Comparing Successive rows within the same table in MySQL

Comparing Successive Rows

In this tutorial, we will study how to compare successive rows within the same table in MySQL. Here we will use Self Join and Inner join to compare successive rows within the same table.

SELF JOIN

A table can be joined to itself using a join called a SELF JOIN. The self-join is frequently used to compare a record to other rows in the same table or to query hierarchical data. Use table aliases to avoid using the same table name twice in a single query when doing a self-join. Be aware that using table aliases to reference a table more than once in a query can result in an error.

SYNTAX

Select … FROM table_name AS S1 INNER JOIN table_name AS S2;
Code language: PHP (php)

INNER JOIN

When using the MySQL Inner Join, other rows and columns are hidden and only those results from the tables that fit the stated condition are returned. It is not required to use the Inner Join keyword with the query because MySQL treats it as a default Join.

SYNTAX

SELECT columns FROM table_name1 INNER JOIN table_name2 ON condition1 INNER JOIN table_name3 ON condition2

Examples of comparing successive rows using INNER JOIN

First of all, we will create a table setup that will store the id, date, product name, and quantity of the product. Also insert values into it.

CREATE TABLE setup ( id INT AUTO_INCREMENT PRIMARY KEY, current date NOT NULL, product VARCHAR(200) NOT NULL, amount INT(50) NOT NULL ); INSERT INTO setup(current, product, amount) VALUES('2022-11-01', 'A', 35), ('2022-11-02', 'A', 30), ('2022-11-03', 'A', 45), ('2022-11-04', 'A', 60), ('2022-11-05', 'A', 50); SELECT * FROM setup;
Code language: PHP (php)

Output-

Output 1
Output 1

Now we will check how many items are being received per day for each item and for this we will need to compare the quantity of a particular day with the previous day. This means that we will compare a row with its successive row.

With the understanding that there are no gaps in the id columns, the condition in the INNER JOIN clause a2.id = a1.id + 1 enables you to compare the current entry with the following row in the setup database.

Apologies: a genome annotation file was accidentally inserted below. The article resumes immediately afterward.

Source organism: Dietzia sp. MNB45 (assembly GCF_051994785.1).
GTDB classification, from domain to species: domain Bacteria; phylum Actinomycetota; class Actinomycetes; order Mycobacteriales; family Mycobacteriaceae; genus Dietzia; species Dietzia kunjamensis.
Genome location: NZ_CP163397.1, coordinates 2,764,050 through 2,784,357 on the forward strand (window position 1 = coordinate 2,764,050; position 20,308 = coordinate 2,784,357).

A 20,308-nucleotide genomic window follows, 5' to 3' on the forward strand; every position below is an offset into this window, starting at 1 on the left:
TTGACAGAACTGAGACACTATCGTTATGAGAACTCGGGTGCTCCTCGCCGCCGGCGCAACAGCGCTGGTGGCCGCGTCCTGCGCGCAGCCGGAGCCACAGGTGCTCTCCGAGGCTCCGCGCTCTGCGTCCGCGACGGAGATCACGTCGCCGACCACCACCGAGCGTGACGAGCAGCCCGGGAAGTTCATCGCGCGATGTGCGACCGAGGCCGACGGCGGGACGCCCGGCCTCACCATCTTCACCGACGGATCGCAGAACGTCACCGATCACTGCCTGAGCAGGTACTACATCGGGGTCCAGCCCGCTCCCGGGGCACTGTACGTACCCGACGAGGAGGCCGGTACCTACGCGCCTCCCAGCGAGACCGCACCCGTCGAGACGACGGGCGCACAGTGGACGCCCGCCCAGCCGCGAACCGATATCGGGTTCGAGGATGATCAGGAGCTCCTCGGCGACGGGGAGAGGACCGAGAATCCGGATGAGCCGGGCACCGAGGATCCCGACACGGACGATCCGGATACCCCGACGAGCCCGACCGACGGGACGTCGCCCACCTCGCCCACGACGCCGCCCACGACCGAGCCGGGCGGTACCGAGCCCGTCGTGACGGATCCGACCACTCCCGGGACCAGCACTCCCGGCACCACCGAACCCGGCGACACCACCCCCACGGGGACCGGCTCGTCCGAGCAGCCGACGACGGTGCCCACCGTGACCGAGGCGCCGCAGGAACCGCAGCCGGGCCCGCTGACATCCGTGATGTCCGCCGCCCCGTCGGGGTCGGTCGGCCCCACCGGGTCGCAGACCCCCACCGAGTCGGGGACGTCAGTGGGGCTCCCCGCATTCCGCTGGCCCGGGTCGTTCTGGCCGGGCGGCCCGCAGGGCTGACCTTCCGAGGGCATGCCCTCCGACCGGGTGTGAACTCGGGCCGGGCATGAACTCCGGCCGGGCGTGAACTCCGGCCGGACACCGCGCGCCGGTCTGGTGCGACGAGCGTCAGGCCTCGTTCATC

Examples of comparing successive rows using SELF JOIN

Now we will create another table named customer which stores id, name of the customer, date, city, and amount of the product. Also, insert the values into it.

CREATE TABLE customer( id INT AUTO_INCREMENT PRIMARY KEY, date DATE, amount INT, name VARCHAR(50), city VARCHAR(50)); INSERT INTO customer(date, amount, name, city) VALUES ('2022-10-01',200, 'john', 'london'), ('2022-10-02',225,'philips', 'ohio'), ('2022-10-03',340,'saje', 'barkley'), ('2022-10-04',360, 'tomy', 'california'), ('2022-11-02',228,'tucky', 'ohio'), ('2022-09-04',350, 'william', 'california');
Code language: JavaScript (javascript)

Now we will compare all the customers that are in the same city using SELF JOIN.

SELECT A.name AS CustomerName1, B.name AS CustomerName2, A.city FROM customer A, customer B WHERE A.id <> B.id AND A.city = B.city ORDER BY A.city;
Code language: PHP (php)

Output-

Self Join
Output

Conclusion

In this tutorial, we learned how to compare successive rows within the same table using joins. In MySQL, comparing successive rows within the same table is only possible if the table is indexed. The comparison is done by comparing the value of the column in the first row of the table to the value of the column in the last row of the table. If the values are the same, then the row is considered to be a match.